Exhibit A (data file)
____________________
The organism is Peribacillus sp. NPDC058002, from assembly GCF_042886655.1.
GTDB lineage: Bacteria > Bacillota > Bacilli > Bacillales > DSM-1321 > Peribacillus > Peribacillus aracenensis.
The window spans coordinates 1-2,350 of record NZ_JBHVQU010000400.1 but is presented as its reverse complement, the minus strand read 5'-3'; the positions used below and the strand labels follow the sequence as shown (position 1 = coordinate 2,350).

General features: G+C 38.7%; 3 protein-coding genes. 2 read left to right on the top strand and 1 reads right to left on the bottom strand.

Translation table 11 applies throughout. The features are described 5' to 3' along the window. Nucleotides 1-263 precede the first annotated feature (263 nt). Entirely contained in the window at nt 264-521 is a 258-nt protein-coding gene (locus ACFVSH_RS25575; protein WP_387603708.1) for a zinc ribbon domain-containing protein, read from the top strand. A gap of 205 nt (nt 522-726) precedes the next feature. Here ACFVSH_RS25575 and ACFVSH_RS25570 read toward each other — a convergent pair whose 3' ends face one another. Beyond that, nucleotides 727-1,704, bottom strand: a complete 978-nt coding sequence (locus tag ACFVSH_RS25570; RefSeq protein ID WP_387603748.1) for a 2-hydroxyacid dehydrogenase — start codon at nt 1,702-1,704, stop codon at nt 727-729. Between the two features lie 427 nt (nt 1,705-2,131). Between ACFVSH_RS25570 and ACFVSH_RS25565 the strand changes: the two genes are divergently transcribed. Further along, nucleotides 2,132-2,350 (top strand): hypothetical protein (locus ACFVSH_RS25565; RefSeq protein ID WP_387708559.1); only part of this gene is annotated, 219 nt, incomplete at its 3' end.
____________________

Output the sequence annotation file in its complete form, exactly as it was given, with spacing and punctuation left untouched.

The organism is Peribacillus sp. NPDC058002, from assembly GCF_042886655.1.
GTDB lineage: Bacteria > Bacillota > Bacilli > Bacillales > DSM-1321 > Peribacillus > Peribacillus aracenensis.
The window spans coordinates 1-2,350 of record NZ_JBHVQU010000400.1 but is presented as its reverse complement, the minus strand read 5'-3'; the positions used below and the strand labels follow the sequence as shown (position 1 = coordinate 2,350).

General features: G+C 38.7%; 3 protein-coding genes. 2 read left to right on the top strand and 1 reads right to left on the bottom strand.

Translation table 11 applies throughout. The features are described 5' to 3' along the window. Nucleotides 1-263 precede the first annotated feature (263 nt). Entirely contained in the window at nt 264-521 is a 258-nt protein-coding gene (locus ACFVSH_RS25575; protein WP_387603708.1) for a zinc ribbon domain-containing protein, read from the top strand. A gap of 205 nt (nt 522-726) precedes the next feature. Here ACFVSH_RS25575 and ACFVSH_RS25570 read toward each other — a convergent pair whose 3' ends face one another. Beyond that, nucleotides 727-1,704, bottom strand: a complete 978-nt coding sequence (locus tag ACFVSH_RS25570; RefSeq protein ID WP_387603748.1) for a 2-hydroxyacid dehydrogenase — start codon at nt 1,702-1,704, stop codon at nt 727-729. Between the two features lie 427 nt (nt 1,705-2,131). Between ACFVSH_RS25570 and ACFVSH_RS25565 the strand changes: the two genes are divergently transcribed. Further along, nucleotides 2,132-2,350 (top strand): hypothetical protein (locus ACFVSH_RS25565; RefSeq protein ID WP_387708559.1); only part of this gene is annotated, 219 nt, incomplete at its 3' end.